by Jim Ashton | Nov 10, 2017
This article deals with a common misconception that having an information security certificate or a cyber security certificate somehow exempts you from having to implement the GDPR.
Purpose of this document
This document shows the UK regulator's response to the relationship between information security certificates, cyber security certificates and the GDPR.
- ICO: Information Commissioner's Office, the UK's data protection regulatory body
- ISO 27001: an information security certification
Information security certifications and the GDPR
Not for the first time today I was asked whether an information security certification (in this case ISO 27001) was the "silver bullet" for all GDPR compliance issues.
As this is a common question and I know the answer but I am not the regulator, I thought I would get confirmation from the horse's mouth, the Information Commissioner's Office (ICO), the UK's data protection regulator.
The ICO have an interactive chat line, so I asked the question:
"I have just been told that getting ISO 27001 accredited is a silver bullet for all things GDPR related. Does this mean that if an organisation is ISO 27001 accredited it does not have to bother with GDPR?"
Here's the transcript of the chat
|Hi, Please find attached a transcript of your online conversation with us. Regards, Information Commissioners Office|
|[2:12 PM] Jim has joined the room|
|[2:12 PM] ico_alexs has joined the room|
|[2:13 PM] ico_alexs:||Hi Jim, how can I help you?|
|[2:14 PM] Jim:||Hi. I have just been told that getting IS27001 accredited is a silver bullet for all things GDPR related. Does this mean that if an organisation is ISO 27001 accredited it does not have to bother with GDPR?|
|[2:14 PM] ico_alexs:||Please bear with me whilst I consider your enquiry.|
|[2:14 PM] ico_alexs has joined the room|
|[2:22 PM] ico_alexs:||Thanks for your patience, you will have to be compliant with the GDPR no matter what certifications you hold. However, you may be meeting the requirements of GDPR when you receive certain certifications. It appears the one you are referring to is one we are aware of, and raises a minimum level of security for information governance. This does not necessarily mean you are compliant with GDPR.|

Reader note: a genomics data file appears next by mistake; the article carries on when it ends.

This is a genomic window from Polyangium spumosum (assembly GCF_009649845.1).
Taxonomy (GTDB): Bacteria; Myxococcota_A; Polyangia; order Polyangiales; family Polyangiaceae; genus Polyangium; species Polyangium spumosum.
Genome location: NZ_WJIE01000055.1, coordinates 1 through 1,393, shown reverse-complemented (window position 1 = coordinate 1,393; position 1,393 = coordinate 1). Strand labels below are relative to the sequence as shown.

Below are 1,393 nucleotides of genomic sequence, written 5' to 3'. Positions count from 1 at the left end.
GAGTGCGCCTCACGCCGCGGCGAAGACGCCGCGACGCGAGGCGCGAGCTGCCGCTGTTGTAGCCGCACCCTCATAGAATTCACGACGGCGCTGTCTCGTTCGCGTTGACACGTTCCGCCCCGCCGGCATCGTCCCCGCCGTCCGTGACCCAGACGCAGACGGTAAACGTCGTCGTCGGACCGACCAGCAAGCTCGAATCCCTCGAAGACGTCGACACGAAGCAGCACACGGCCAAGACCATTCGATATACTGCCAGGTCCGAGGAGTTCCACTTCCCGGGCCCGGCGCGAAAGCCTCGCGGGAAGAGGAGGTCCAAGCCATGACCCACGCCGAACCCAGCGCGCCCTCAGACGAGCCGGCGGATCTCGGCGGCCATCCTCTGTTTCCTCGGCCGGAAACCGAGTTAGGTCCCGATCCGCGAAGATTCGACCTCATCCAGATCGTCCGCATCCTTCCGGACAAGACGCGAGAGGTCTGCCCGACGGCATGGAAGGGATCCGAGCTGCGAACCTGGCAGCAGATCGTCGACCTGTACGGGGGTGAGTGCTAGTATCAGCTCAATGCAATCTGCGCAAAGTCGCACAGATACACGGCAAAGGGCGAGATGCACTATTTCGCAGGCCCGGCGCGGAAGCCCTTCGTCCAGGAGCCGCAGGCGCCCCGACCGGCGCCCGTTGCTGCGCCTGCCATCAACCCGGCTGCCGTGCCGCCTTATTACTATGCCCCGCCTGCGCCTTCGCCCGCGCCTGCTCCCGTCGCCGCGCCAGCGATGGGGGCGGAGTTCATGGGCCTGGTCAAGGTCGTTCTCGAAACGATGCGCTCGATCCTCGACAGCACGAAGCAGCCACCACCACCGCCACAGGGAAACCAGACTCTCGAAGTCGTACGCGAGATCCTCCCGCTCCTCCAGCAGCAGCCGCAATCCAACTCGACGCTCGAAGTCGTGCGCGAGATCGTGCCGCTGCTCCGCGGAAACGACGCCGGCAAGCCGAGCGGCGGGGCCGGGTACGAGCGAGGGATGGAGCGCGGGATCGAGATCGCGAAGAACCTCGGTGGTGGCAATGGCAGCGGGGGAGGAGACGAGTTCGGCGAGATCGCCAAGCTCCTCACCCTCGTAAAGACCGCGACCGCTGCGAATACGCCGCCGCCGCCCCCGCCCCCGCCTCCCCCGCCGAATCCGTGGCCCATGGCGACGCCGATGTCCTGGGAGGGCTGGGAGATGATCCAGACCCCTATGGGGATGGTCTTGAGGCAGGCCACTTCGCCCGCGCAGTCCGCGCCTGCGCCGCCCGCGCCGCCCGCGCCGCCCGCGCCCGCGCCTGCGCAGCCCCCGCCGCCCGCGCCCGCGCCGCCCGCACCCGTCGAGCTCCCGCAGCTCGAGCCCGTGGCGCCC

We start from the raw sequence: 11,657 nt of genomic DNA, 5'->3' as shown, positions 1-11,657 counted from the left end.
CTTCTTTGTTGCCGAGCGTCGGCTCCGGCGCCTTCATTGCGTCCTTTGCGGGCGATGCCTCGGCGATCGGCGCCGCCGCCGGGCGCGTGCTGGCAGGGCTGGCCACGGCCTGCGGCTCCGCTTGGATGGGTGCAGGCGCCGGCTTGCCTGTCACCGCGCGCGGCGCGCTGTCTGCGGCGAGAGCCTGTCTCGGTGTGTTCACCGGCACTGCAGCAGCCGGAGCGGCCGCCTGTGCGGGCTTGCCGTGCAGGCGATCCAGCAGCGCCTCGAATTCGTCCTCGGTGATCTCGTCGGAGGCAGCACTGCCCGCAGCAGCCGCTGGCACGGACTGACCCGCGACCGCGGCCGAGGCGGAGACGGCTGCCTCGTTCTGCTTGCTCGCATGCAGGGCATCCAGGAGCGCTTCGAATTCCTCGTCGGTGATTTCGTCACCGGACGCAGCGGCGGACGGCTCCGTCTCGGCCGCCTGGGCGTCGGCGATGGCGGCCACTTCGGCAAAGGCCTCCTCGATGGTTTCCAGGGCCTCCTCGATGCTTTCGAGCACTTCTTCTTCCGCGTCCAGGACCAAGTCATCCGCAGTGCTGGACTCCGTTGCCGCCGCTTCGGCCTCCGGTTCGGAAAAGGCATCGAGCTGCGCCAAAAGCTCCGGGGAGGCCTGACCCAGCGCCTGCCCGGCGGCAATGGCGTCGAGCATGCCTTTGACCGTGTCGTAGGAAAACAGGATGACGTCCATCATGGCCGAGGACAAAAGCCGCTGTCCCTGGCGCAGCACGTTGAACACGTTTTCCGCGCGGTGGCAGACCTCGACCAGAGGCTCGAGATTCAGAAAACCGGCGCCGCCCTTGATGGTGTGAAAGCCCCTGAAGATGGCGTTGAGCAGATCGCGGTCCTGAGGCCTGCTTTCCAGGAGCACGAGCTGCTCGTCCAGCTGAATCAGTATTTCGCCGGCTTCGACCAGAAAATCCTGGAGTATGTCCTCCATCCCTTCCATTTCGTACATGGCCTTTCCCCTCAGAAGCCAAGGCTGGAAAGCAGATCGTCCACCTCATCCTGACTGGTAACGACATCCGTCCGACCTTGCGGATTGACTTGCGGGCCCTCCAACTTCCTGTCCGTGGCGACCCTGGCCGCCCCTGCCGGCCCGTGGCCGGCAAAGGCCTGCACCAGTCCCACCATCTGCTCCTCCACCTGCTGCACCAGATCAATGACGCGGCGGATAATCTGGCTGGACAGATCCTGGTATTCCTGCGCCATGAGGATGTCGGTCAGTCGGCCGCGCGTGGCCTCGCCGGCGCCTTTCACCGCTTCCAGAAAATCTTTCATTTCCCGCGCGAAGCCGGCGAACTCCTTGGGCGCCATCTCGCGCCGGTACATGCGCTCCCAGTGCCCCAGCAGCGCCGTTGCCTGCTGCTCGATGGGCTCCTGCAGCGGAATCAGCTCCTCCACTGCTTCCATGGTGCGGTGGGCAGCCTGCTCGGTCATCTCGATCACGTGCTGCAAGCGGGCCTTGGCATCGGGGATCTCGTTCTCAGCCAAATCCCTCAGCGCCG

|Under GDPR Article 40 allows provisions for organisations to receive accredited certifications from authorised bodies (authorised by the ICO) to show that they are GDPR compliant, however none of these certifications have been created yet.|
|[2:23 PM] ico_alexs has joined the room|
|[2:24 PM] ico_alexs:||You will need to consider that being compliant is an ongoing process, because the GDPR give individuals rights of access and erasure. So, you may need to continuously action these rights in order to stay compliant.|
The conclusion is not a surprise.
ISO 27001 and other information security certifications go some way towards GDPR compliance. However, the GDPR requires the implementation of:
"appropriate technical and organisational measures to ensure and to be able to demonstrate that processing is performed in accordance with this Regulation."
As suspected ISO 27001 helps support the technical measure but not the organisational measures.
Put into perspective:
- A technical infraction is in the 10 Euro million range.
- An organisational infraction is in the 20 Euro million range.
Bear this in mind the next time you get told that information security certification or cyber security certification is all that is needed to become GDPR compliant.
More articles: GDPR and personal data in the USA, Privacy Shield or Model Contract? | GDPR controller to processor contract considerations | Dealing with suspected personal data breaches under the GDPR | GDPR employee monitoring | Are you respecting your employees rights to privacy? | GDPR Human Resource consideration case study covering consent and rights | GDPR scaremongering | a few GDPR myths exposed | GDPR, what is personal data for European organisations? | Information security certifications and the GDPR | Am I OK with an ISO 27000? | How to set up a representative for the GDPR in the EU | When should you appoint a Data Protection Officer?